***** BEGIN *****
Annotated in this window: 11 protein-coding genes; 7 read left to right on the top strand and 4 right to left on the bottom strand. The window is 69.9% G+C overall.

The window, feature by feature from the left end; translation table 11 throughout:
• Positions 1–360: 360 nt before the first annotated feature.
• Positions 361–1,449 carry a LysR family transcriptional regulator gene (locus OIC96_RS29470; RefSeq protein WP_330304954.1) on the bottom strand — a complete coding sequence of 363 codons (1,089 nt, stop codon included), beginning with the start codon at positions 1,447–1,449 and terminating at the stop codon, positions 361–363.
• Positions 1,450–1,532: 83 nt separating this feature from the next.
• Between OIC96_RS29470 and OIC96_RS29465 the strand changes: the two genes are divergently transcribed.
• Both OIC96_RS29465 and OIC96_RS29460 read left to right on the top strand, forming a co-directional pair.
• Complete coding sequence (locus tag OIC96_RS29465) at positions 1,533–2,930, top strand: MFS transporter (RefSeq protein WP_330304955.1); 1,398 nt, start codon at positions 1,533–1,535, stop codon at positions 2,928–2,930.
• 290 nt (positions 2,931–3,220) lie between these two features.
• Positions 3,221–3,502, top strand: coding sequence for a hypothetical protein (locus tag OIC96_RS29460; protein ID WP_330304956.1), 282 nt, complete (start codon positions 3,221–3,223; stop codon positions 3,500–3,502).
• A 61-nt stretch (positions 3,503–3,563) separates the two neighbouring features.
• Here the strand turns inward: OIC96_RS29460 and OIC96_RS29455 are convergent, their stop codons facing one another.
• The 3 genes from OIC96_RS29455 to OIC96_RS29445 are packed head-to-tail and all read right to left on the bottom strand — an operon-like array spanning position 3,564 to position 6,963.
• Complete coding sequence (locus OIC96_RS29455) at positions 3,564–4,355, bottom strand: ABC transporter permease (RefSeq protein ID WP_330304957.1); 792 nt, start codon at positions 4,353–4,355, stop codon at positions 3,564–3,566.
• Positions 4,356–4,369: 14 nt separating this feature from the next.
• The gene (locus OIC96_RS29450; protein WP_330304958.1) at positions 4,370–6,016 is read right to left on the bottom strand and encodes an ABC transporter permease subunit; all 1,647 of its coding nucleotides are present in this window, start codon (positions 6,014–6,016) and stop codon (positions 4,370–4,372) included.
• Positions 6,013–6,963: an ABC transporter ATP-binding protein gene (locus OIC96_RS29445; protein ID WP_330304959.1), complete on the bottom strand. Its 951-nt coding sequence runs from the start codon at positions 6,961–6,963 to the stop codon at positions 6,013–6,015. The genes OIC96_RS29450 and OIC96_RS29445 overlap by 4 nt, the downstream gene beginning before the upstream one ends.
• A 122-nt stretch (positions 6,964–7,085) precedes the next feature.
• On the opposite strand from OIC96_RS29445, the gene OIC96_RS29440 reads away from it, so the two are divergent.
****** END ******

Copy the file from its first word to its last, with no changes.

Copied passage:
Annotated in this window: 11 protein-coding genes; 7 read left to right on the top strand and 4 right to left on the bottom strand. The window is 69.9% G+C overall.

The window, feature by feature from the left end; translation table 11 throughout:
• Positions 1–360: 360 nt before the first annotated feature.
• Positions 361–1,449 carry a LysR family transcriptional regulator gene (locus OIC96_RS29470; RefSeq protein WP_330304954.1) on the bottom strand — a complete coding sequence of 363 codons (1,089 nt, stop codon included), beginning with the start codon at positions 1,447–1,449 and terminating at the stop codon, positions 361–363.
• Positions 1,450–1,532: 83 nt separating this feature from the next.
• Between OIC96_RS29470 and OIC96_RS29465 the strand changes: the two genes are divergently transcribed.
• Both OIC96_RS29465 and OIC96_RS29460 read left to right on the top strand, forming a co-directional pair.
• Complete coding sequence (locus tag OIC96_RS29465) at positions 1,533–2,930, top strand: MFS transporter (RefSeq protein WP_330304955.1); 1,398 nt, start codon at positions 1,533–1,535, stop codon at positions 2,928–2,930.
• 290 nt (positions 2,931–3,220) lie between these two features.
• Positions 3,221–3,502, top strand: coding sequence for a hypothetical protein (locus tag OIC96_RS29460; protein ID WP_330304956.1), 282 nt, complete (start codon positions 3,221–3,223; stop codon positions 3,500–3,502).
• A 61-nt stretch (positions 3,503–3,563) separates the two neighbouring features.
• Here the strand turns inward: OIC96_RS29460 and OIC96_RS29455 are convergent, their stop codons facing one another.
• The 3 genes from OIC96_RS29455 to OIC96_RS29445 are packed head-to-tail and all read right to left on the bottom strand — an operon-like array spanning position 3,564 to position 6,963.
• Complete coding sequence (locus OIC96_RS29455) at positions 3,564–4,355, bottom strand: ABC transporter permease (RefSeq protein ID WP_330304957.1); 792 nt, start codon at positions 4,353–4,355, stop codon at positions 3,564–3,566.
• Positions 4,356–4,369: 14 nt separating this feature from the next.
• The gene (locus OIC96_RS29450; protein WP_330304958.1) at positions 4,370–6,016 is read right to left on the bottom strand and encodes an ABC transporter permease subunit; all 1,647 of its coding nucleotides are present in this window, start codon (positions 6,014–6,016) and stop codon (positions 4,370–4,372) included.
• Positions 6,013–6,963: an ABC transporter ATP-binding protein gene (locus OIC96_RS29445; protein ID WP_330304959.1), complete on the bottom strand. Its 951-nt coding sequence runs from the start codon at positions 6,961–6,963 to the stop codon at positions 6,013–6,015. The genes OIC96_RS29450 and OIC96_RS29445 overlap by 4 nt, the downstream gene beginning before the upstream one ends.
• A 122-nt stretch (positions 6,964–7,085) precedes the next feature.
• On the opposite strand from OIC96_RS29445, the gene OIC96_RS29440 reads away from it, so the two are divergent.